Dealing with a terminal illness

Dealing with a terminal illness

Life doesn’t always go to plan. The one thing we rarely think about, is the possibility of being diagnosed with a terminal illness. If this is happening to you or a loved one, we’ve put together a list of things to think about to help you prepare.

When things don’t go to plan, you need to plan

Planning ahead can make a huge difference for loved ones, relatives and friends and can be reassuring knowing that loved ones will be looked after. It also means talking about how you wish to be cared for in the final months of your life.

Things to consider now for later

It’s important to plan ahead for so many reasons. Not just to put your mind at ease but to allow you to have important conversations and goodbyes. By being prepared, the financial, legal, and practical impacts of illness and death will be much easier to manage. 

The emotional impact

There’s no right or wrong way to react when you’re told that you or a loved one has been diagnosed with a terminal illness. Everyone reacts differently and copes in their own way. What is important is to give yourself time to take in what’s happening.

Friends and family are important and a great source of assistance. Perhaps ask a friend or family member to coordinate meals, updates, visits etc. It’ll take the pressure off you and allow you to focus on looking after yourself or your loved one. 

Cancer Council Victoria has a list of topics that provide help on how to manage the personal and practical aspects of dealing with a terminal illness. 

Balancing work and your health

If you need help on how to manage a terminal illness and work, it’s important to know what you can and can’t do. Only you will know what feels right when it comes to sharing and opening up to people. But sometimes having someone you trust to talk to in the workplace, will make things easier for you especially if you have to change your workload or responsibilities. 

Healthdirect provides some useful tips on how to look after yourself whilst working, whether it’s you that’s been diagnosed or a loved one.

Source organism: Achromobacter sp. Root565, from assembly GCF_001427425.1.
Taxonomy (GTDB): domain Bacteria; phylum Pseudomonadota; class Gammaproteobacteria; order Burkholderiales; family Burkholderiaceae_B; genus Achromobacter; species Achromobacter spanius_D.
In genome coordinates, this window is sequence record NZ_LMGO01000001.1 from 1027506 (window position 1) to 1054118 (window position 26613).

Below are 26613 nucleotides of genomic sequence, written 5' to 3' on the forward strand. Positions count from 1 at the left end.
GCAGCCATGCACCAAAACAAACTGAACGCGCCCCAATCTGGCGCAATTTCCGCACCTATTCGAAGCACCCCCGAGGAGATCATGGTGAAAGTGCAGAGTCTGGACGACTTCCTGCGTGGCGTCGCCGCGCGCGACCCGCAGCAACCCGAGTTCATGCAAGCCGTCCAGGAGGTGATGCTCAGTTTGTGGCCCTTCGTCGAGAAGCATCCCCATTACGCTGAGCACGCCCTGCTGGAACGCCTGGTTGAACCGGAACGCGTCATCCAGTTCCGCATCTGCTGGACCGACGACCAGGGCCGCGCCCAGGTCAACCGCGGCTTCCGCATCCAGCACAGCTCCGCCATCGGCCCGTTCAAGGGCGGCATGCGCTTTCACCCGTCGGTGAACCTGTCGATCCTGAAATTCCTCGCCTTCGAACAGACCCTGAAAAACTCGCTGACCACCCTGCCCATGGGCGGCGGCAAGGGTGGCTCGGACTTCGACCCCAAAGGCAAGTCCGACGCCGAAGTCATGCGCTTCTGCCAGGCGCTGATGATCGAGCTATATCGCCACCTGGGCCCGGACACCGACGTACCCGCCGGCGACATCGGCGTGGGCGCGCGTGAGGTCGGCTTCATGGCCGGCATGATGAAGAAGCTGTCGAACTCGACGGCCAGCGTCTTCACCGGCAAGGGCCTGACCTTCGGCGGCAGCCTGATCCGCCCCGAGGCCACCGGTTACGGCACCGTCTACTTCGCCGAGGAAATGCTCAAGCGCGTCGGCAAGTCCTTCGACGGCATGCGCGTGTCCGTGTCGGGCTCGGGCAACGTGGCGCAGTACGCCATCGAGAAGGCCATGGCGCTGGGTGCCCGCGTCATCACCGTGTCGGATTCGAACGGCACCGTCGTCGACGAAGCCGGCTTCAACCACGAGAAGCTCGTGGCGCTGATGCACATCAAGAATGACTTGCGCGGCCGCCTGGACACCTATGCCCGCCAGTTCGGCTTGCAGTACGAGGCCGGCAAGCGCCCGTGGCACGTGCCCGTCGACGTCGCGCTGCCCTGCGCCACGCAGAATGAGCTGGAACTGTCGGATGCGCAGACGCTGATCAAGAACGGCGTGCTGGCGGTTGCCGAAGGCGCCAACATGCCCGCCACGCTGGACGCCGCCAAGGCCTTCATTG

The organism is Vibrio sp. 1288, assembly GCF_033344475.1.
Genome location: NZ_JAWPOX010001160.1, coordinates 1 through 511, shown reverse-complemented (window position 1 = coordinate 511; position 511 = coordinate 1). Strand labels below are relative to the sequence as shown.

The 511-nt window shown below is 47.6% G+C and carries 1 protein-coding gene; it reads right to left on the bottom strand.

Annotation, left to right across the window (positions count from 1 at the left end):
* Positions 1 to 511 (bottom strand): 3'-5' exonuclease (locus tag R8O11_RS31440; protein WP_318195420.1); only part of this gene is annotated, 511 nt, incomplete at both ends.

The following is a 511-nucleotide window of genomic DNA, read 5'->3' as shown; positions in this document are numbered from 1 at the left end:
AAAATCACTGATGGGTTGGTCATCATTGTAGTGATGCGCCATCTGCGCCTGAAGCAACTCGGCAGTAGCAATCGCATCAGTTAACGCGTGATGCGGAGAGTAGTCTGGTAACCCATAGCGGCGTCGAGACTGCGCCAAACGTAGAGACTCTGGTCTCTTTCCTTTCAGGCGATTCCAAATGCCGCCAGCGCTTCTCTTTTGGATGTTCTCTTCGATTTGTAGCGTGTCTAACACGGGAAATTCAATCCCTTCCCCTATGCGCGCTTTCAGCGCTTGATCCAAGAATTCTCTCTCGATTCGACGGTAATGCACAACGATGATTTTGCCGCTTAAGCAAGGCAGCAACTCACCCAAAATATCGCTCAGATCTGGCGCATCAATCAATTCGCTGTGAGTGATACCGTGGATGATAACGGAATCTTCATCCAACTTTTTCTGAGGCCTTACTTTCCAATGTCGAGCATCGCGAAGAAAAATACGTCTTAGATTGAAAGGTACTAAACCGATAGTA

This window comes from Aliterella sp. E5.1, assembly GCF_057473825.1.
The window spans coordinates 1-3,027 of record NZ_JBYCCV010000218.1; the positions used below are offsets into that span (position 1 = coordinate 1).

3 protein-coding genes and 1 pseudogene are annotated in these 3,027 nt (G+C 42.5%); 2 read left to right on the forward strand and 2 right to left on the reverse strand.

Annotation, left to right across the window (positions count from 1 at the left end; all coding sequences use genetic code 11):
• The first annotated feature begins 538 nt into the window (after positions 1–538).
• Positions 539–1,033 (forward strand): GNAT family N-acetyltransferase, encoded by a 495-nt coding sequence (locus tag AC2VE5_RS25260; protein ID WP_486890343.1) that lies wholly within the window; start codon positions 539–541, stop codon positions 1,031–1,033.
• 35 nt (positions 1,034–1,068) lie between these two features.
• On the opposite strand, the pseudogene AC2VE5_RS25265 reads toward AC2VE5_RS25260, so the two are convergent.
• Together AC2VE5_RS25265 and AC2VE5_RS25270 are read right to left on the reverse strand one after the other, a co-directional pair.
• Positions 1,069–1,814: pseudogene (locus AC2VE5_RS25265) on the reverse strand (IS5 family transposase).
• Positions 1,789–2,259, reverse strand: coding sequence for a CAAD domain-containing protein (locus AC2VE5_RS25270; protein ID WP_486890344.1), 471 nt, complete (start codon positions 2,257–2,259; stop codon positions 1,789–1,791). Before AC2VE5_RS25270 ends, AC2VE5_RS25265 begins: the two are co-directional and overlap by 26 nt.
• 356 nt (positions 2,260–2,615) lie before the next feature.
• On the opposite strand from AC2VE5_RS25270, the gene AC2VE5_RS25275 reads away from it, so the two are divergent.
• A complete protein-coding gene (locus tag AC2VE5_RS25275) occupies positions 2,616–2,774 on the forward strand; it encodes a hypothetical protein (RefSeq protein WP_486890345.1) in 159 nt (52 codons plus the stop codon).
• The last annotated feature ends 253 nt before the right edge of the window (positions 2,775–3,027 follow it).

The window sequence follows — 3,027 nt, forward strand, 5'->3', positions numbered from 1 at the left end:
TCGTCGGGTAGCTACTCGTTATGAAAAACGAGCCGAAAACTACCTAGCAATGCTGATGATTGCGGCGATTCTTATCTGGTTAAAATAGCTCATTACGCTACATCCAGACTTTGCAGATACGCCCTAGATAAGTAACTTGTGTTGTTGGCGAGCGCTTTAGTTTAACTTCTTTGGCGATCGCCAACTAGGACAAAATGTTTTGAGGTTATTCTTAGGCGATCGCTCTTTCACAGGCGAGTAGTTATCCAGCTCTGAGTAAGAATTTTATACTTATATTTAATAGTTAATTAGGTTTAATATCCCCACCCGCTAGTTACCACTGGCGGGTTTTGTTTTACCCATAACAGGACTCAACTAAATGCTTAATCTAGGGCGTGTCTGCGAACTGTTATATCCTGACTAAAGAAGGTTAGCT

Financial considerations

If you’re living with a terminal illness, there is financial support available to you that can help with expenses such as care, health and general everyday costs.

If you’re caring for someone, then it’s good to find out what support you can receive. There are payments, discounts or financial assistance you may be able to access to help buy important equipment or services. Knowing what you can apply for is important. Better Health Channel provides some information on where to go to get support and advice. 

How your super can help

Super and its default insurance cover is there to help you. Many members automatically receive default level of Death & Total and Permanent Disablement (TPD) cover. Death cover can also help you if you’re diagnosed with a terminal illness and TPD may help you cover ongoing expenses and one-off costs that you or your dependants may face if:

  • you die or are diagnosed with a terminal illness, or
  • become permanently disabled and not able to work.

Check what you’re eligible for here.

Things to consider to help you & your loved ones

  1. Check your insurance cover through super

    Most members have insurance cover as part of their super account. A Terminal Illness Benefit, which is part of your default insurance cover, may help with ongoing and one-off expenses if you or your loved one can no longer work. Super can also be accessed early when diagnosed with a terminal illness.
  2. Estate planning

    This is the ultimate ‘get prepared’ go-to step. By getting your Estate in shape, having a Will drafted and nominating a power of attorney, all the hard decisions are made in advance so that when the time comes, all the major stuff is settled and taken care of. 

  3. Update your beneficiaries

    It’s a good idea to check who you’ve nominated as beneficiaries on your super and life insurance policies. By having a Binding Death Benefit Nomination form in place, you’ll know that your super will go to your loved ones and they’ll be looked.

  4. Manage your digital legacy

    Ever wondered what happens to your social media accounts after you die? These days our digital presence is widespread and it’s important to take some time to understand the end-of-life policies and processes available for each of the digital sites or assets we use or own. 

  5. Choose your own funeral

    This might sound morbid but by doing so you’ll take some pressure off your family when the time comes. Check out the Australian Funeral Directors Association for tips on preplanning a funeral or Moneysmart for advice on how to pay for your funeral in advance.

  6. Saying goodbye

    Part of preparing for your or a loved one’s death includes planning how you’ll say goodbye. If you can, spend some quality time with friends and family. But this is a personal experience and only you’ll know what’s right for you and your loved ones. Think about how you can leave some memories. Writing letters, creating a memory box, or making a video are just a few things that you could consider. 

Do you have questions about how to access financial support through your super?

You can speak to one of our experienced financial advisers at no extra cost.

Request a callback

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